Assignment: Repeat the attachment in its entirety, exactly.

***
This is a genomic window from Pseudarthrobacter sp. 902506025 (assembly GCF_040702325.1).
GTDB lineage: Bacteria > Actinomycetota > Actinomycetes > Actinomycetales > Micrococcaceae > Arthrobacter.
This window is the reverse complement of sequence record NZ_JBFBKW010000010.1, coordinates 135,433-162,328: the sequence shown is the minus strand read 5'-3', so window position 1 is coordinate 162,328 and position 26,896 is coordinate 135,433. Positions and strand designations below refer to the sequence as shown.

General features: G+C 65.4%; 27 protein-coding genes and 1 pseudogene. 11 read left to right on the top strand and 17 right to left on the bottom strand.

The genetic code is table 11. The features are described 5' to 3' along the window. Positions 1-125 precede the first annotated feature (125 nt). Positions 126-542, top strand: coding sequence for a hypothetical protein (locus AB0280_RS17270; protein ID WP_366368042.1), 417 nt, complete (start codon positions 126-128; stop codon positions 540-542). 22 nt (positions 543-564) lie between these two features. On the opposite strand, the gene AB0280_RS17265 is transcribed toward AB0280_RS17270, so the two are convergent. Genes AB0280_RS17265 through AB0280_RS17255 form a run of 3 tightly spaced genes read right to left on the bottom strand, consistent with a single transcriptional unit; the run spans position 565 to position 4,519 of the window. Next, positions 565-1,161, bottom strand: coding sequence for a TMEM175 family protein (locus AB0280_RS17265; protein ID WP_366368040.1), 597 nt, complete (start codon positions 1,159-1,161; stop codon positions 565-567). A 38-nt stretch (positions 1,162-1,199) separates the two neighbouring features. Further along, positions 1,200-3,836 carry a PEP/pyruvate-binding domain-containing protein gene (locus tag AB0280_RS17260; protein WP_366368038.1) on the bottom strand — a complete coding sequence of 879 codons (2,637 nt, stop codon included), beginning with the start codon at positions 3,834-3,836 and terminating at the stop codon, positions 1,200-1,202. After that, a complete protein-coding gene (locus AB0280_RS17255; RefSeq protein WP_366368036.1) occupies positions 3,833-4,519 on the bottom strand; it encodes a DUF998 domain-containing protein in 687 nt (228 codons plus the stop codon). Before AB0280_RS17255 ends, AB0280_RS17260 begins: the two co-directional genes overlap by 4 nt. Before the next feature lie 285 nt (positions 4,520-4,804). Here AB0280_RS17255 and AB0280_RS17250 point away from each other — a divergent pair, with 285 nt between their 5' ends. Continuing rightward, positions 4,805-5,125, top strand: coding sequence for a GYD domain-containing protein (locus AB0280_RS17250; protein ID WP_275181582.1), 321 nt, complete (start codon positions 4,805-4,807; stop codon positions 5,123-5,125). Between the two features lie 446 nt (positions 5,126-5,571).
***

This is a genomic window from Pseudarthrobacter sp. 902506025 (assembly GCF_040702325.1).
GTDB lineage: Bacteria > Actinomycetota > Actinomycetes > Actinomycetales > Micrococcaceae > Arthrobacter.
This window is the reverse complement of sequence record NZ_JBFBKW010000010.1, coordinates 135,433-162,328: the sequence shown is the minus strand read 5'-3', so window position 1 is coordinate 162,328 and position 26,896 is coordinate 135,433. Positions and strand designations below refer to the sequence as shown.

General features: G+C 65.4%; 27 protein-coding genes and 1 pseudogene. 11 read left to right on the top strand and 17 right to left on the bottom strand.

The genetic code is table 11. The features are described 5' to 3' along the window. Positions 1-125 precede the first annotated feature (125 nt). Positions 126-542, top strand: coding sequence for a hypothetical protein (locus AB0280_RS17270; protein ID WP_366368042.1), 417 nt, complete (start codon positions 126-128; stop codon positions 540-542). 22 nt (positions 543-564) lie between these two features. On the opposite strand, the gene AB0280_RS17265 is transcribed toward AB0280_RS17270, so the two are convergent. Genes AB0280_RS17265 through AB0280_RS17255 form a run of 3 tightly spaced genes read right to left on the bottom strand, consistent with a single transcriptional unit; the run spans position 565 to position 4,519 of the window. Next, positions 565-1,161, bottom strand: coding sequence for a TMEM175 family protein (locus AB0280_RS17265; protein ID WP_366368040.1), 597 nt, complete (start codon positions 1,159-1,161; stop codon positions 565-567). A 38-nt stretch (positions 1,162-1,199) separates the two neighbouring features. Further along, positions 1,200-3,836 carry a PEP/pyruvate-binding domain-containing protein gene (locus tag AB0280_RS17260; protein WP_366368038.1) on the bottom strand — a complete coding sequence of 879 codons (2,637 nt, stop codon included), beginning with the start codon at positions 3,834-3,836 and terminating at the stop codon, positions 1,200-1,202. After that, a complete protein-coding gene (locus AB0280_RS17255; RefSeq protein WP_366368036.1) occupies positions 3,833-4,519 on the bottom strand; it encodes a DUF998 domain-containing protein in 687 nt (228 codons plus the stop codon). Before AB0280_RS17255 ends, AB0280_RS17260 begins: the two co-directional genes overlap by 4 nt. Before the next feature lie 285 nt (positions 4,520-4,804). Here AB0280_RS17255 and AB0280_RS17250 point away from each other — a divergent pair, with 285 nt between their 5' ends. Continuing rightward, positions 4,805-5,125, top strand: coding sequence for a GYD domain-containing protein (locus AB0280_RS17250; protein ID WP_275181582.1), 321 nt, complete (start codon positions 4,805-4,807; stop codon positions 5,123-5,125). Between the two features lie 446 nt (positions 5,126-5,571).